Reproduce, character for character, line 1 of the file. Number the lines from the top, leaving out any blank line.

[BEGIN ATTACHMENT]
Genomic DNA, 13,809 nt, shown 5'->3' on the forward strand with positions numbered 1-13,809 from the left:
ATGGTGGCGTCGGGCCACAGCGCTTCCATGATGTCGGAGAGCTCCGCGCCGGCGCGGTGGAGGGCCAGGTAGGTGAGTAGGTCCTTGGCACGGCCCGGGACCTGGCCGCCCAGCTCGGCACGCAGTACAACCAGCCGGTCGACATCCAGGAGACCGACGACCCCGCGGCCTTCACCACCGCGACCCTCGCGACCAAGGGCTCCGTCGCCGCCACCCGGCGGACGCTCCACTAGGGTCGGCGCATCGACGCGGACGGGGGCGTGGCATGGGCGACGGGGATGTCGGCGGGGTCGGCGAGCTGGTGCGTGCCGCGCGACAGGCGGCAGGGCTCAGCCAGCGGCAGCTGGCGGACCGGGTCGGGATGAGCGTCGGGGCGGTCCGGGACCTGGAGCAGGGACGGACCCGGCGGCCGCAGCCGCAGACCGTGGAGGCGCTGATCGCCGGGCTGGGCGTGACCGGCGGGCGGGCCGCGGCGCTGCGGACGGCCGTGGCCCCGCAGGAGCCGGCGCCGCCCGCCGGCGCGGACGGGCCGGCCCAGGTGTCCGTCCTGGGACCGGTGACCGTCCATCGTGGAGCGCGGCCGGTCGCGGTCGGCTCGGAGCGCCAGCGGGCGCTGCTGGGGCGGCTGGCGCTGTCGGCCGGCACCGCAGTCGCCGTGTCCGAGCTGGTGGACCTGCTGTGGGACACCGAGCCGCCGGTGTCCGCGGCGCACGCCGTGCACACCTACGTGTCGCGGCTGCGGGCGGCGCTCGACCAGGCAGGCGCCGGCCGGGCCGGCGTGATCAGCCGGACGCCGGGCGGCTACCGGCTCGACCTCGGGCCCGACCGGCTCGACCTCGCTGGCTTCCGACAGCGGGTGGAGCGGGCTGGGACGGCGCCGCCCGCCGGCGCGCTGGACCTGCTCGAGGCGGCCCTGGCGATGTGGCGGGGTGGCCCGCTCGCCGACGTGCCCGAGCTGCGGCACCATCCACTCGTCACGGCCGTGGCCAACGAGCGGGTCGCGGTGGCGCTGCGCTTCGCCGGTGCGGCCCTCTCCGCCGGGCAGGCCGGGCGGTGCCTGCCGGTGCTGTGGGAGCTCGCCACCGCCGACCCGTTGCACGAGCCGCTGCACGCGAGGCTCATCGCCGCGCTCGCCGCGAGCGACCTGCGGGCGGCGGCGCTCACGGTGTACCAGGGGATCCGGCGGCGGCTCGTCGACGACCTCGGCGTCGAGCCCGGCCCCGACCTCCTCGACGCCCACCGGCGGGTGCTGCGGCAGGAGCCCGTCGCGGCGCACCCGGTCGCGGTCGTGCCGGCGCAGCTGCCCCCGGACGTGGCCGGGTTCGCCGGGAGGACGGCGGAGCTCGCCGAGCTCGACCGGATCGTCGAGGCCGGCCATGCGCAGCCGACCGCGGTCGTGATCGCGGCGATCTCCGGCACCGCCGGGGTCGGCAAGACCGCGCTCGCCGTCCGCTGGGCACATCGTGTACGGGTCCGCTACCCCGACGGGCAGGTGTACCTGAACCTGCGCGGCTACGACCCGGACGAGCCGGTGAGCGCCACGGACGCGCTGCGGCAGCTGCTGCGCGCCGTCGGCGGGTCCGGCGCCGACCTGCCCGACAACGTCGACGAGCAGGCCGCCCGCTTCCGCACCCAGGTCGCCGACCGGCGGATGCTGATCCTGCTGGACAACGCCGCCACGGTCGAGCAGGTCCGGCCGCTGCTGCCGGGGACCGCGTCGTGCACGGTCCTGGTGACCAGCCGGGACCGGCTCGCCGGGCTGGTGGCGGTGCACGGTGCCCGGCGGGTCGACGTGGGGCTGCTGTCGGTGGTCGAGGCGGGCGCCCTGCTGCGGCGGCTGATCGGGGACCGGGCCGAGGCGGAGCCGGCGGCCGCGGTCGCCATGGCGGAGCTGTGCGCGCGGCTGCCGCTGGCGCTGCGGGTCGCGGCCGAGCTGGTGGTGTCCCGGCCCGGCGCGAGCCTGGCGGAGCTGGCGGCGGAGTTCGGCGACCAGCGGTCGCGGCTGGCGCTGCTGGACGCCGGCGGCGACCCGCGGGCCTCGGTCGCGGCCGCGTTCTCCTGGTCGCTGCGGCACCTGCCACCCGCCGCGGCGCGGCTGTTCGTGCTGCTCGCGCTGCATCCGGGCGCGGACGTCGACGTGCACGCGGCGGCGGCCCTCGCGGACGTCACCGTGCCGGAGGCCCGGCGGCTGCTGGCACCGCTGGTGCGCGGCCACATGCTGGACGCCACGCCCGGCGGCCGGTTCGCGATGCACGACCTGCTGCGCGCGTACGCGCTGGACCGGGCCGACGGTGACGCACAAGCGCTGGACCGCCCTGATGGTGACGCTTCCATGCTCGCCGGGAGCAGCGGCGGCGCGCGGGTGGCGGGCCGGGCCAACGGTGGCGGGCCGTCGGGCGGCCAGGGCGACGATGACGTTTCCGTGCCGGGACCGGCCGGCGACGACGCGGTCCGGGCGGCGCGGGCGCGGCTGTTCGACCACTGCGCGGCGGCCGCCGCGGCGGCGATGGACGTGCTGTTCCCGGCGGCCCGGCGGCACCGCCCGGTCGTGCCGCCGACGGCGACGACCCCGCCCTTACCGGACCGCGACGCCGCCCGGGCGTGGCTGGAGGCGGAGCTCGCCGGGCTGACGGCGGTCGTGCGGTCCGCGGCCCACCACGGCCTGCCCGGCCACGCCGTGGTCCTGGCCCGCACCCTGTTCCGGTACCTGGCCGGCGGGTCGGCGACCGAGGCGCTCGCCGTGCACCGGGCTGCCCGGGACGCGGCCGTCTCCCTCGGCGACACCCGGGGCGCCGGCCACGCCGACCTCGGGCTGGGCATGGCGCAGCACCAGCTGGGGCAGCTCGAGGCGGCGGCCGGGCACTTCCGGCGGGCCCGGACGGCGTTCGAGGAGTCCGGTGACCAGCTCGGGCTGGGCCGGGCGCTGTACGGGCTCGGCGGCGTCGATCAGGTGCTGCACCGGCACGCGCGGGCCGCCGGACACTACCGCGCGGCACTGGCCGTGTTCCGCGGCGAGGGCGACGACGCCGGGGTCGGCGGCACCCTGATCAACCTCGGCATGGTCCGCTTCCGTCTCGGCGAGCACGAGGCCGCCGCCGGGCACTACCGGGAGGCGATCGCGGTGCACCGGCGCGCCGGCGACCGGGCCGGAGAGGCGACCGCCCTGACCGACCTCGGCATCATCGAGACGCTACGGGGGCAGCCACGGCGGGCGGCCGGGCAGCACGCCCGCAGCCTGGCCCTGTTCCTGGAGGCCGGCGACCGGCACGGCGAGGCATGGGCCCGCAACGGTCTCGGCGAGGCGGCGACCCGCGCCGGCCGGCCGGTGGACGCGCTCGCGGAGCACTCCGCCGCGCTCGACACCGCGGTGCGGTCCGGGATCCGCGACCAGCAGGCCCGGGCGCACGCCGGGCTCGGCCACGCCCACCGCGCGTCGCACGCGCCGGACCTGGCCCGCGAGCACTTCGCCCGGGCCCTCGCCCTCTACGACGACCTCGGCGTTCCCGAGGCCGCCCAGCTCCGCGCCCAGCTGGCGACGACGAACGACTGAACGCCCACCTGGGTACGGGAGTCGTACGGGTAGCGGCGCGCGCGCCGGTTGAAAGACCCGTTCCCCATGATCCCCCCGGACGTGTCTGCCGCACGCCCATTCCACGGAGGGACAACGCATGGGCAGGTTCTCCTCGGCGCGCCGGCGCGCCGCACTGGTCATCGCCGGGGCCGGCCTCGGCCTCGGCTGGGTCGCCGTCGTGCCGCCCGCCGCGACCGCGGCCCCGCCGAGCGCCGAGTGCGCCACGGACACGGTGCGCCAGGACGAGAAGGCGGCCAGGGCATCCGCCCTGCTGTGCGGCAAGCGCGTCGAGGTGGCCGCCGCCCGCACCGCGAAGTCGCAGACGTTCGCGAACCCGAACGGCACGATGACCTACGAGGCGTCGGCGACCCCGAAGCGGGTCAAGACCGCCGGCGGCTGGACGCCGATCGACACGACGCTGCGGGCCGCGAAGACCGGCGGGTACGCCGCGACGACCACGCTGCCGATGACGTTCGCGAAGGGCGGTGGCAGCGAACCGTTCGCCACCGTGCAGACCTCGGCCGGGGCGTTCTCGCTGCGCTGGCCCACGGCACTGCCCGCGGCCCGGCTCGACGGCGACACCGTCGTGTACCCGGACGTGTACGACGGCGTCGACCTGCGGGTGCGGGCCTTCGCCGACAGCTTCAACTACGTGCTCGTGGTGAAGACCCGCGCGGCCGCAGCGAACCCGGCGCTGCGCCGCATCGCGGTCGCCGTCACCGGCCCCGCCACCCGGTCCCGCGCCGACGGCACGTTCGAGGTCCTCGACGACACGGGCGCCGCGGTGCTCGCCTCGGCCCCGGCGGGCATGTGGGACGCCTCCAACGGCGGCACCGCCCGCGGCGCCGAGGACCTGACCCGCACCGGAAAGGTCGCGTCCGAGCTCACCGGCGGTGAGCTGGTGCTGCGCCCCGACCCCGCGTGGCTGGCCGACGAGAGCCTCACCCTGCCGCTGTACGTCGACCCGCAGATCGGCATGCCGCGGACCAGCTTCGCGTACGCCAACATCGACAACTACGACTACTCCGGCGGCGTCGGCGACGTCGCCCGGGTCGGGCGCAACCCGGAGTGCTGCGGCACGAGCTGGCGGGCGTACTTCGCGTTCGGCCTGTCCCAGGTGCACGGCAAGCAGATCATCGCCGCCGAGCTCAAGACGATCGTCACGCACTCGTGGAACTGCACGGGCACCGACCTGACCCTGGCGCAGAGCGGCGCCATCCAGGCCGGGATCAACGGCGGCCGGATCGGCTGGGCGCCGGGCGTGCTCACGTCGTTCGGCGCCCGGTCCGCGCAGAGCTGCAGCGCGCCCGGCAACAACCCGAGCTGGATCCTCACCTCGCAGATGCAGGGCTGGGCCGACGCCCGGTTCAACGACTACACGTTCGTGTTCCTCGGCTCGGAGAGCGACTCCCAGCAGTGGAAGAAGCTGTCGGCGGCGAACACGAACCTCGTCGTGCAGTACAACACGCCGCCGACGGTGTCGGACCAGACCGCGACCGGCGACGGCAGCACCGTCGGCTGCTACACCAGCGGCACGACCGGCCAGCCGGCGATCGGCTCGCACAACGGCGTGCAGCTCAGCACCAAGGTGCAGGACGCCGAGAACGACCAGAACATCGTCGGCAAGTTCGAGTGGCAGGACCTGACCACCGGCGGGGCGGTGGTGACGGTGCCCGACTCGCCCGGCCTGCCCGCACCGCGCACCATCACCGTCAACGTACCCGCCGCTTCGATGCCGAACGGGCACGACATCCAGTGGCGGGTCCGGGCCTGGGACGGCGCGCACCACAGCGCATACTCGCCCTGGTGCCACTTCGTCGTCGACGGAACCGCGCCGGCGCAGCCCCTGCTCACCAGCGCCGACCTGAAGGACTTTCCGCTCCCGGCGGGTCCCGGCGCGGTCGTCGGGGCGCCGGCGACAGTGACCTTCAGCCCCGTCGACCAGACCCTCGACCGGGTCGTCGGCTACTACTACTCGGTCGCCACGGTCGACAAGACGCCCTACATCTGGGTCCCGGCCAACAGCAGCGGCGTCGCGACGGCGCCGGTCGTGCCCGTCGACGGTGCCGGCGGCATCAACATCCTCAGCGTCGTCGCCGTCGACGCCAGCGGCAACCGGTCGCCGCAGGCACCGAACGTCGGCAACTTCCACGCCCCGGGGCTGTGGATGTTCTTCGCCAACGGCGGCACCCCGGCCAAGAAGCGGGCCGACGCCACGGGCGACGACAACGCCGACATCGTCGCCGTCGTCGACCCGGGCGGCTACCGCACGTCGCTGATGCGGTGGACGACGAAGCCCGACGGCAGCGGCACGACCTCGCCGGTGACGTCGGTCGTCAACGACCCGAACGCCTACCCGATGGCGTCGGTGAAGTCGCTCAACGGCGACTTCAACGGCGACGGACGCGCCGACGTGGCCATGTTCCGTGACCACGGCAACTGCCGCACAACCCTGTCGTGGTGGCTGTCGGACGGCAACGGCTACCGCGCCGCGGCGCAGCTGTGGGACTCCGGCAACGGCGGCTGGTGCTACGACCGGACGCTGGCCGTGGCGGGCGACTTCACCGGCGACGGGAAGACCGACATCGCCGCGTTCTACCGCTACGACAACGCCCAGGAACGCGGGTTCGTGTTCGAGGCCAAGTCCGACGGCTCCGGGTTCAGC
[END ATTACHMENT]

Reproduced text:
Genomic DNA, 13,809 nt, shown 5'->3' on the forward strand with positions numbered 1-13,809 from the left: